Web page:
Here’s another brute-force number theory puzzle, in the spirit of the Russian puzzle I looked at a couple weeks ago. From what would Martin Gardner tweet: “Two triangles share one angle but have six different side lengths (all whole numbers between 1 and 9). Find those lengths.”

Do we expect such triangles to exist? Well, clearly there are lots of different-sized right triangles, which share an angle. To take the smallest possible example, 3-4-5 and 6-8-10 are both the sides of right triangles, and they share an angle. But sadly, 10 is too large…

This is a bit tricky to think about, because the angles of an integer-sided triangle aren’t going to be anything nice. So instead of looking at the angles themselves let’s look at their cosines. Given a triangle with sides having lengths (a, b, c), the angle C, opposite the side of length c satisfies

which we can rearrange to give

This is just the law of cosines from “high school trigonometry”, which is a generalization of the Pythagorean theorem to non-right-angled triangles.

So now the search for a solution is just bookkeeping. Let’s look at all the possible triplets (a, b, c) of distinct integers that could be the sides of a triangle. For the sake of keeping things canonical, let’s force . The triangle inequality says that , or , so we get . Furthermore we can see that *a* must be at least 4, since each of those four inequalities is strict. So we loop over all those possible triples and store them in a Python dictionary according to the cosines of their angles. The following code will ask for an upper bound on the side lengths and carry out the search.

#Import some useful data structures.
from collections import defaultdict
from sets import Set
#Greatest common divisor (by the Euclidean algorithm). For reducing fractions.
def gcd(a,b):
while b:
a, b = b, a%b
return a
#Takes as input the three sides of a triangle;
#Outputs red_num, red_den such that red_num/red_den is the cosine of the angle opposite the first side given
#as a fraction in lowest terms
def cosine_law(c, a, b):
raw_num = (-c**2 + a**2 + b**2)
raw_den = (2*a*b)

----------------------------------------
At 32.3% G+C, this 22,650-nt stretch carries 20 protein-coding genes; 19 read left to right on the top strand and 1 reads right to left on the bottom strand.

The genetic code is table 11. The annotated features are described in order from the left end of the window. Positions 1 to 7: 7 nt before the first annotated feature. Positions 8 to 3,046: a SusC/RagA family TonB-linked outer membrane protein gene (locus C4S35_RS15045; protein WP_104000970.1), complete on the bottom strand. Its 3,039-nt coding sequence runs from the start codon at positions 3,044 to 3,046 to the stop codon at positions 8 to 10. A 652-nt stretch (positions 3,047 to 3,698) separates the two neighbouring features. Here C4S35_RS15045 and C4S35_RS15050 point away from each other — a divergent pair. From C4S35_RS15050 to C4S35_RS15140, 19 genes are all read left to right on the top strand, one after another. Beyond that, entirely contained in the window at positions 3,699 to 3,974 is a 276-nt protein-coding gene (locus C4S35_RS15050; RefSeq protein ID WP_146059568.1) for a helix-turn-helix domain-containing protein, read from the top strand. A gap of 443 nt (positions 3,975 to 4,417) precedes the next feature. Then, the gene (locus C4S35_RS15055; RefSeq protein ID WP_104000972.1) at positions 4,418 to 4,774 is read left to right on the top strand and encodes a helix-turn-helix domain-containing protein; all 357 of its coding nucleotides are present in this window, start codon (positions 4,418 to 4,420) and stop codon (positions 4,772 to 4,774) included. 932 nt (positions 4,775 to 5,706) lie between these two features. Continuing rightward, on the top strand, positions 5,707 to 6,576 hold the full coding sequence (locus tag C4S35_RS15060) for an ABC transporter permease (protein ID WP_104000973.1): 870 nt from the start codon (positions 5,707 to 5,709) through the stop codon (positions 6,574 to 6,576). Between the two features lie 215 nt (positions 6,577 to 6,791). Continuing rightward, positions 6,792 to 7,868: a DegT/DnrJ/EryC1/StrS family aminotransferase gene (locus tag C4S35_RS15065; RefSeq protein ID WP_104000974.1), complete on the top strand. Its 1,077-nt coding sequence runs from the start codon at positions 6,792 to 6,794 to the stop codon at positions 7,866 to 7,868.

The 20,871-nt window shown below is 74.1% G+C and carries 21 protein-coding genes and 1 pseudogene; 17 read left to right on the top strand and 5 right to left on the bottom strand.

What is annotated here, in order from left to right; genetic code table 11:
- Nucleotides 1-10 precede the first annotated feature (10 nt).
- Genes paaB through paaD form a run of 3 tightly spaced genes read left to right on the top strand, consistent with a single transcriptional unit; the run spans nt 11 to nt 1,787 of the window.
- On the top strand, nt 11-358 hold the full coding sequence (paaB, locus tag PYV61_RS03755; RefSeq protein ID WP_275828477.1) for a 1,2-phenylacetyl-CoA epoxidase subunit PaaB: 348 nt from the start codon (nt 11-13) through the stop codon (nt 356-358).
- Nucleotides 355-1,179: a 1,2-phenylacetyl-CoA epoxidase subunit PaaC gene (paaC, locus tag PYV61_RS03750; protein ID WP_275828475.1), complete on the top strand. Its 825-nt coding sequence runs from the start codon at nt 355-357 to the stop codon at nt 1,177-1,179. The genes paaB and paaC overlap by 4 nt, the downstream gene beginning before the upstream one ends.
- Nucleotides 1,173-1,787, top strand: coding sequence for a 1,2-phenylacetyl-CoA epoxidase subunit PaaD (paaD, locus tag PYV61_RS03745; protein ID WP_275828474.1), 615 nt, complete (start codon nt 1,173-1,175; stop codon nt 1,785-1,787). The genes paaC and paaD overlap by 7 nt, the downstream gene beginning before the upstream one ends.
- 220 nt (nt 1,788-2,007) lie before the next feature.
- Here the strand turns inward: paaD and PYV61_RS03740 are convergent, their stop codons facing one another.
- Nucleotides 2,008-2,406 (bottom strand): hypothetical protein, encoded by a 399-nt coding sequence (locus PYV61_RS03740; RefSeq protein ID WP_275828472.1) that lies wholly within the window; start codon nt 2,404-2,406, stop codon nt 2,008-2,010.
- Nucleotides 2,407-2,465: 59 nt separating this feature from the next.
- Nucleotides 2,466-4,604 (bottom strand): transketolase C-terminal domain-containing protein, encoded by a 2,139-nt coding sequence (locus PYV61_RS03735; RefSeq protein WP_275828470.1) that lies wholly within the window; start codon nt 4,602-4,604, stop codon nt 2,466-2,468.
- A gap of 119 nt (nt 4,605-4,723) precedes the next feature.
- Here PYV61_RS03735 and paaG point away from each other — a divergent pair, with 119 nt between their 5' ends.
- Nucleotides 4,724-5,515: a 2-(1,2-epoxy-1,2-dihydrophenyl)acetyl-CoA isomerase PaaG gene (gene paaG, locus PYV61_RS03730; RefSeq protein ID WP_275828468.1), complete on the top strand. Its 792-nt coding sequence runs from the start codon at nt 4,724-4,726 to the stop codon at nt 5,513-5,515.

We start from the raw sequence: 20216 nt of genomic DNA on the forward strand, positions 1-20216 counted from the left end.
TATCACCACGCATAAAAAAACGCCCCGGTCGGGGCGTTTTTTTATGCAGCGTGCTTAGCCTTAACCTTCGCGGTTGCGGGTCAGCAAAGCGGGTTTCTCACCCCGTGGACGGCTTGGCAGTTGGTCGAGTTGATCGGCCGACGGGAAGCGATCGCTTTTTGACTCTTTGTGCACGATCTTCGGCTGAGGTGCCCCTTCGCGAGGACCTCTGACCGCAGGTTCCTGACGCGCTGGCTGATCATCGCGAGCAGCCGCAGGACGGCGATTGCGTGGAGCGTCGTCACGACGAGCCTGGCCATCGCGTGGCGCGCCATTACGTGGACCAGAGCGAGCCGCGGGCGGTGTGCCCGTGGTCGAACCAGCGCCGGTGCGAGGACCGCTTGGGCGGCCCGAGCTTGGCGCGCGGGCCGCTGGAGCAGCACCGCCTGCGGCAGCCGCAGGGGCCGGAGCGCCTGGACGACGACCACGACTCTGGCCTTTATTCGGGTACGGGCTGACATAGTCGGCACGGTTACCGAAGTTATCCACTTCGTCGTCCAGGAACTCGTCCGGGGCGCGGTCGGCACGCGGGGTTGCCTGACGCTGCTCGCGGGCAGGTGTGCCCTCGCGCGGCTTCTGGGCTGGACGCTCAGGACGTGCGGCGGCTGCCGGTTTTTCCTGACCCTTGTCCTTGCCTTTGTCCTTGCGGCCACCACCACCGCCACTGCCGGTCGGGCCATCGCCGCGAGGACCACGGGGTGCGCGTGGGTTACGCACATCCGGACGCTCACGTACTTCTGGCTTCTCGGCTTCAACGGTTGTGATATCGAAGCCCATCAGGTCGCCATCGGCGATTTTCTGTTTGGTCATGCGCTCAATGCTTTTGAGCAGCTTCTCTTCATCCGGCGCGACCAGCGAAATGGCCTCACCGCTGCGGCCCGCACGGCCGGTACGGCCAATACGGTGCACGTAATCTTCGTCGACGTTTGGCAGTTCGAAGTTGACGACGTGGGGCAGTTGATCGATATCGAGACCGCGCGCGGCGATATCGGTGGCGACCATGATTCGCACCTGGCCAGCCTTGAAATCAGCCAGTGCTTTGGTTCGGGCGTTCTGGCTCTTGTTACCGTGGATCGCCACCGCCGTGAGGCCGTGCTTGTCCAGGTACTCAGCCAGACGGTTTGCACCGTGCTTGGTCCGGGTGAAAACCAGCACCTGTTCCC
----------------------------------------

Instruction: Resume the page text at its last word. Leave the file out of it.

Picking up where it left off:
g = gcd(raw_num, raw_den)
red_num = raw_num/g
red_den = raw_den/g
return red_num, red_den
out = defaultdict(set)
maxn = int(raw_input("Largest side to allow? ")) + 1
#Loop over possible triples a, b, c with a > b > c > a-b
#(i. e. in decreasing order and satisfying the triangle inequality)
#and add the cosines of their angles to the dictionary out
for a in range(4, maxn):
for b in range(-int(-a/2), a):
for c in range(a-b+1, b):
if gcd(gcd(a,b),c) == 1:
cosA = cosine_law(a,b,c)
cosB = cosine_law(b,a,c)
cosC = cosine_law(c,a,b)
#store with vertex first, then larger of two second
out[cosA].add((a,b,c))
out[cosB].add((b,a,c))
out[cosC].add((c,a,b))
#Look through out for pairs of triangles which share an angle
#and have all three sides different.
numsols = 0
for key in out:
if len(out[key]) >= 2:
triangles = list(out[key])
for i in triangles:
for j in triangles:
sides = Set([i[0], i[1], i[2], j[0], j[1], j[2]])
if len(sides) == 6 and i[0] >= j[0]:
#print key, i, j
numsols = numsols+1

And if we input 9 when it asks for that largest side the output is precisely

`(11, 16) (6, 8, 7) (3, 4, 2)`

The 2-tuple is the rational number 11/16, the cosine of the angle that these triangles have in common. The triplets represent triangles with an angle , with the side opposite that angle listed first. So the angle opposite the side of length 6 in a 6-7-8 triangle and the angle opposite the side of length 3 in a 2-3-4 triangle both have cosine $11/16$; they are both angles of $\cos^{-1} 11/16$, or about 46.6 degrees.

This leads naturally to the question: are such pairs of triangles rare? The answer is “not at all”. There are 30 solutions to this problem with all sides under 15, 951 with all sides under 30, and 81,014 with all sides under 100.

In fact, heuristically, we expect lots of such solutions. The number of different integer triangles with all their sides less than n is on the order of n^{3}. From the law of cosines, the angles of these triangle will have cosines that are rational numbers with numerator and denominator on the order of n^{2}; there are n^{4} such different numbers. We can wave our hands and say the magic words birthday problem; since the number of possible cosines is much greater than the *square root* of the number of angles we need to find cosines for, if everything happens “at random” there ought to be lots of collisions — and indeed there are.